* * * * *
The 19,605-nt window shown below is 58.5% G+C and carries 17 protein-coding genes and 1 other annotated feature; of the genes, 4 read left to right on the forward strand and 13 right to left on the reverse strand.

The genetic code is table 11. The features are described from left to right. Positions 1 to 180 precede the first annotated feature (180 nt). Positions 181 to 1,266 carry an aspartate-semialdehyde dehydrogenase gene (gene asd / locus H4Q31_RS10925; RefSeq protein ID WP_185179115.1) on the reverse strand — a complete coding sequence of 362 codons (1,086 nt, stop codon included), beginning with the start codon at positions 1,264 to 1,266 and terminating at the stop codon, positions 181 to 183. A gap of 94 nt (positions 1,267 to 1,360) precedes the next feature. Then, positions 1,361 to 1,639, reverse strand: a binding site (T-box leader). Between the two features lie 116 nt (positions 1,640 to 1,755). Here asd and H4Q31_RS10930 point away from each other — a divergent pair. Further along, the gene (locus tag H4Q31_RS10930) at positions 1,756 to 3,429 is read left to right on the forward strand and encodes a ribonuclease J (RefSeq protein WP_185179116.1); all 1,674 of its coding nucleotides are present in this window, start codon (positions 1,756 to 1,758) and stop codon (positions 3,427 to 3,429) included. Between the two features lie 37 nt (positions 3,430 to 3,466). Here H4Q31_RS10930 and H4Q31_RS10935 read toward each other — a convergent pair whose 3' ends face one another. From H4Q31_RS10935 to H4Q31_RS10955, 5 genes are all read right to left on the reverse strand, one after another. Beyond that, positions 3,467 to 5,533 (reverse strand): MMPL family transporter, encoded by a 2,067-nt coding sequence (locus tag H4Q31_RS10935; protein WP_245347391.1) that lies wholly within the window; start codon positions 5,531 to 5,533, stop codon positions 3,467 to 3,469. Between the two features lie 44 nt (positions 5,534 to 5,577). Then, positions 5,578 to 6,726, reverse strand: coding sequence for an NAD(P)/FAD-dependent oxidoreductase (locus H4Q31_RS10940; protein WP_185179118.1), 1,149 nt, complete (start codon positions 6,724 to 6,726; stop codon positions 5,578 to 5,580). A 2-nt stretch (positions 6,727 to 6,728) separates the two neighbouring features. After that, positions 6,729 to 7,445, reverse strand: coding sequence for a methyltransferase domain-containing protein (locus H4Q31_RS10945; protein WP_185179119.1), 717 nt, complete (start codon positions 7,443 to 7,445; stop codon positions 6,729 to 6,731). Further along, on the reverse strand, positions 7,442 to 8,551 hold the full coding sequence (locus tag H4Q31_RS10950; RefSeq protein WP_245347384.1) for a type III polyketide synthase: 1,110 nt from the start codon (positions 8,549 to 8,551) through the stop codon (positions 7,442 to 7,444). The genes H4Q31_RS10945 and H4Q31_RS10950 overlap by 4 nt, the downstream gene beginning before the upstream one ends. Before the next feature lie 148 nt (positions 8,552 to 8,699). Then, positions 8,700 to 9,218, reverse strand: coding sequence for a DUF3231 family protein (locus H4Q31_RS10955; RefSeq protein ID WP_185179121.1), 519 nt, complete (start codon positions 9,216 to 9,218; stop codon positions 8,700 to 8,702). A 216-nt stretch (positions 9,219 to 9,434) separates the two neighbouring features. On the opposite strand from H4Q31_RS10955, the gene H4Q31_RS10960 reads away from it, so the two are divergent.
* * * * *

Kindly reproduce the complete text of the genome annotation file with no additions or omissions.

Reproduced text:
The 19,605-nt window shown below is 58.5% G+C and carries 17 protein-coding genes and 1 other annotated feature; of the genes, 4 read left to right on the forward strand and 13 right to left on the reverse strand.

The genetic code is table 11. The features are described from left to right. Positions 1 to 180 precede the first annotated feature (180 nt). Positions 181 to 1,266 carry an aspartate-semialdehyde dehydrogenase gene (gene asd / locus H4Q31_RS10925; RefSeq protein ID WP_185179115.1) on the reverse strand — a complete coding sequence of 362 codons (1,086 nt, stop codon included), beginning with the start codon at positions 1,264 to 1,266 and terminating at the stop codon, positions 181 to 183. A gap of 94 nt (positions 1,267 to 1,360) precedes the next feature. Then, positions 1,361 to 1,639, reverse strand: a binding site (T-box leader). Between the two features lie 116 nt (positions 1,640 to 1,755). Here asd and H4Q31_RS10930 point away from each other — a divergent pair. Further along, the gene (locus tag H4Q31_RS10930) at positions 1,756 to 3,429 is read left to right on the forward strand and encodes a ribonuclease J (RefSeq protein WP_185179116.1); all 1,674 of its coding nucleotides are present in this window, start codon (positions 1,756 to 1,758) and stop codon (positions 3,427 to 3,429) included. Between the two features lie 37 nt (positions 3,430 to 3,466). Here H4Q31_RS10930 and H4Q31_RS10935 read toward each other — a convergent pair whose 3' ends face one another. From H4Q31_RS10935 to H4Q31_RS10955, 5 genes are all read right to left on the reverse strand, one after another. Beyond that, positions 3,467 to 5,533 (reverse strand): MMPL family transporter, encoded by a 2,067-nt coding sequence (locus tag H4Q31_RS10935; protein WP_245347391.1) that lies wholly within the window; start codon positions 5,531 to 5,533, stop codon positions 3,467 to 3,469. Between the two features lie 44 nt (positions 5,534 to 5,577). Then, positions 5,578 to 6,726, reverse strand: coding sequence for an NAD(P)/FAD-dependent oxidoreductase (locus H4Q31_RS10940; protein WP_185179118.1), 1,149 nt, complete (start codon positions 6,724 to 6,726; stop codon positions 5,578 to 5,580). A 2-nt stretch (positions 6,727 to 6,728) separates the two neighbouring features. After that, positions 6,729 to 7,445, reverse strand: coding sequence for a methyltransferase domain-containing protein (locus H4Q31_RS10945; protein WP_185179119.1), 717 nt, complete (start codon positions 7,443 to 7,445; stop codon positions 6,729 to 6,731). Further along, on the reverse strand, positions 7,442 to 8,551 hold the full coding sequence (locus tag H4Q31_RS10950; RefSeq protein WP_245347384.1) for a type III polyketide synthase: 1,110 nt from the start codon (positions 8,549 to 8,551) through the stop codon (positions 7,442 to 7,444). The genes H4Q31_RS10945 and H4Q31_RS10950 overlap by 4 nt, the downstream gene beginning before the upstream one ends. Before the next feature lie 148 nt (positions 8,552 to 8,699). Then, positions 8,700 to 9,218, reverse strand: coding sequence for a DUF3231 family protein (locus H4Q31_RS10955; RefSeq protein ID WP_185179121.1), 519 nt, complete (start codon positions 9,216 to 9,218; stop codon positions 8,700 to 8,702). A 216-nt stretch (positions 9,219 to 9,434) separates the two neighbouring features. On the opposite strand from H4Q31_RS10955, the gene H4Q31_RS10960 reads away from it, so the two are divergent.